to Mount Arbel, and Lake Kinneret, both located in Tiberias. The tiyul
consisted of a hike up the mountain, and then later a swim. The view from
the top of Mt. Arbel was breathtaking, we could see the entire Galilee
from it. After snapping a few pictures, the fun really began. We had to
climb down the mountain, but instead of going down via the trail, we climbed
down the side. There were footholds and rails, as well as rocks to hold
on to, but the climb proved both exhilarating and terrifying at the same
time. It was the greatest challenge I'd had to face so far, to take on
my fear of heights. Nevertheless, I did it; I climbed a mountain, something
I never in a million years would have thought I would do. I experienced
a major sense of accomplishment. So far our trip was off to an amazing
start, and this was only the beginning.
The second tiyul took place on Friday, June 23. We hiked for one hour
to the Jordan River, where we waded in the cold, rushing water, and later
welcomed the Shabbat. The Jordan River is truly beautiful, wild and untouched
by man, the perfect place to hold Kabbalat Shabbat. It is such a peaceful
location; one could spend hours sitting on its banks, just taking in nature.
It was an incredibly meaningful experience.
Throughout the course of the program, we went on several tiyuls, in
both rural and urban locales. Several of them stand out my mind, such
as the one we took to the Golan Heights on Wednesday, July 5. We started
out in the Nahal Zevitan region of the Heights, where we hiked for four
hours, and swam in cool water springs, the remnants of the Nahal Zevitan
River, which flows during the winter. We learned about the Six Day War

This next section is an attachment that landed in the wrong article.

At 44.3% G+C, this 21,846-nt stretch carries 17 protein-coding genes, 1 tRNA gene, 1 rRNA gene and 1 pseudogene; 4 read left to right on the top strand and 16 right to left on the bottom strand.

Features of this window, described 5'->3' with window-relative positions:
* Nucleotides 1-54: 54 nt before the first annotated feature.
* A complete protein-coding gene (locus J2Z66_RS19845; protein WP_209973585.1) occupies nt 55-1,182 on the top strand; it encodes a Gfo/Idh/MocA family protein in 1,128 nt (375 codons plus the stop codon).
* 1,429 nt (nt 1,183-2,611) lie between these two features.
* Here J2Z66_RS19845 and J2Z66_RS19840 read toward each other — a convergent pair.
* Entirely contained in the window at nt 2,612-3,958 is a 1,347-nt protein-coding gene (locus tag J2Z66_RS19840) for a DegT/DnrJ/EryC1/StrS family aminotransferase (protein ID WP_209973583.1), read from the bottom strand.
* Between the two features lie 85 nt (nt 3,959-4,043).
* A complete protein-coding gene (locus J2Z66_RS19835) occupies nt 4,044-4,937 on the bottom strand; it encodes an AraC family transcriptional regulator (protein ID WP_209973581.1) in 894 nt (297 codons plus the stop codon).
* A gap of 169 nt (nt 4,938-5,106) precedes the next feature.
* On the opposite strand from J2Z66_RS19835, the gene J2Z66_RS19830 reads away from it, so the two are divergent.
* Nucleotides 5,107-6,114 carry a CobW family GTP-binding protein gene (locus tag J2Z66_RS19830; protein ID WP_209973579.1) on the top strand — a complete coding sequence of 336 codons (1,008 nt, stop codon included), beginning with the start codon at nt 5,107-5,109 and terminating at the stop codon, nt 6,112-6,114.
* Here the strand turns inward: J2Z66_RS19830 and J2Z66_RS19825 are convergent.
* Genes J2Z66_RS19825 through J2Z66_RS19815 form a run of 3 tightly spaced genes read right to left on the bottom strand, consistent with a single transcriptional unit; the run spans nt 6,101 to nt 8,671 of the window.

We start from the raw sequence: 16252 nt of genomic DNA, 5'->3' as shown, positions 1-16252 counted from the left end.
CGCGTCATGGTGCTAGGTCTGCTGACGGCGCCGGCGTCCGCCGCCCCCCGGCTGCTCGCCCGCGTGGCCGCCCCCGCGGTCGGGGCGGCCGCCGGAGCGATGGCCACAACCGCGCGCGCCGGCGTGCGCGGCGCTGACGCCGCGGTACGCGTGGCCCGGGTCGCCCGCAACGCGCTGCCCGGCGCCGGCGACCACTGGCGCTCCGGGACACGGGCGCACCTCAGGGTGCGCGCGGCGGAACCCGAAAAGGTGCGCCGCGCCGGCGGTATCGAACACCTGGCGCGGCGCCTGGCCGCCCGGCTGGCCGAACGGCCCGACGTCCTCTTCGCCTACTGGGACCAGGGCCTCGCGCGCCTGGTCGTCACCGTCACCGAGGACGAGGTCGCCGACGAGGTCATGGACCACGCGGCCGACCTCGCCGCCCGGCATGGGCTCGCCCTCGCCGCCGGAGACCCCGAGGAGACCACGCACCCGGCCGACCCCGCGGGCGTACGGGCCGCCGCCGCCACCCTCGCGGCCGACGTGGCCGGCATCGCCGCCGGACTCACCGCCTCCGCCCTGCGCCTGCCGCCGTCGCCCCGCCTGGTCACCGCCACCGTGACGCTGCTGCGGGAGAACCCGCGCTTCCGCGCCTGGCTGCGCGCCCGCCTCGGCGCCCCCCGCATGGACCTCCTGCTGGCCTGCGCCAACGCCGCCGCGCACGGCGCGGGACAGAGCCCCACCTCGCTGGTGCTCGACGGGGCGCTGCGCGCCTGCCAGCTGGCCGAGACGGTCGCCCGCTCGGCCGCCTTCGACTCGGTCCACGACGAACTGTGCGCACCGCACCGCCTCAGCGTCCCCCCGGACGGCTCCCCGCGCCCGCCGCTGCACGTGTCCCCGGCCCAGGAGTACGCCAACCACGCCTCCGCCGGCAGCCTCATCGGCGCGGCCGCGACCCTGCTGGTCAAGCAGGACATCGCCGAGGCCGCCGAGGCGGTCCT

from our tour guide Danny, and had dinner in Mesade, a Druze village.
The Druze are a sect of Arabs, who follow a secret religion that involves
reincarnation, and shaved heads for the men. Our host was Hatim, a religious
Druze and local artist. At his exquisite home, filled with murals and
sculptures, we enjoyed a traditional Druze meal. The meal consisted of
labanay, which is soft goat cheese with olive oil and zahatar, a spice,
majadra, a mix of lentils and rice, as well as tabouli, stuffed grape
leaves, humus, olives, and Druze pita bread, which is big, thin and flat.
It was definitely an interesting cultural experience.
Another tiyul that stands out in my mind is the weekend we spent in
Hosha'aya, a moshav, or settlement, for Modern Orthodox Jews. We were
there for the weekend of July 7 and 8, and we stayed with several host
families. Noga Levi, our program madricha (counselor) and I stayed with
an American family, the Spinners. On Friday night, we went to services
with our families, then had Shabbat dinner with them. At the Spinners',
the family welcomes the Shabbat with song and praise, then Ron, the head
of the household, blesses each of the four Spinner children. Afterwards,
he makes Kaddish, then comes Netilat Yadayim, then the meal, and then
benching. The Spinners, like the other families in Hosha'aya, adhere strictly
to the rules of Shabbat and Kashrut. Their 19-year-old daughter, Mira,
is Shomer Negiyah, as are all of her friends.
I expected the residents of Hosha'aya to be much more devout and close
minded, which wasn't the case. While they choose to be observant, the
residents are very tolerant of others beliefs. Also, their lives are very
similar to my own. Although I found Shabbat at Hosha'aya to be a very
peaceful and spiritual experience, I would not want to spend all my Saturdays
A third tiyul that stands out in my memory is the one we took to the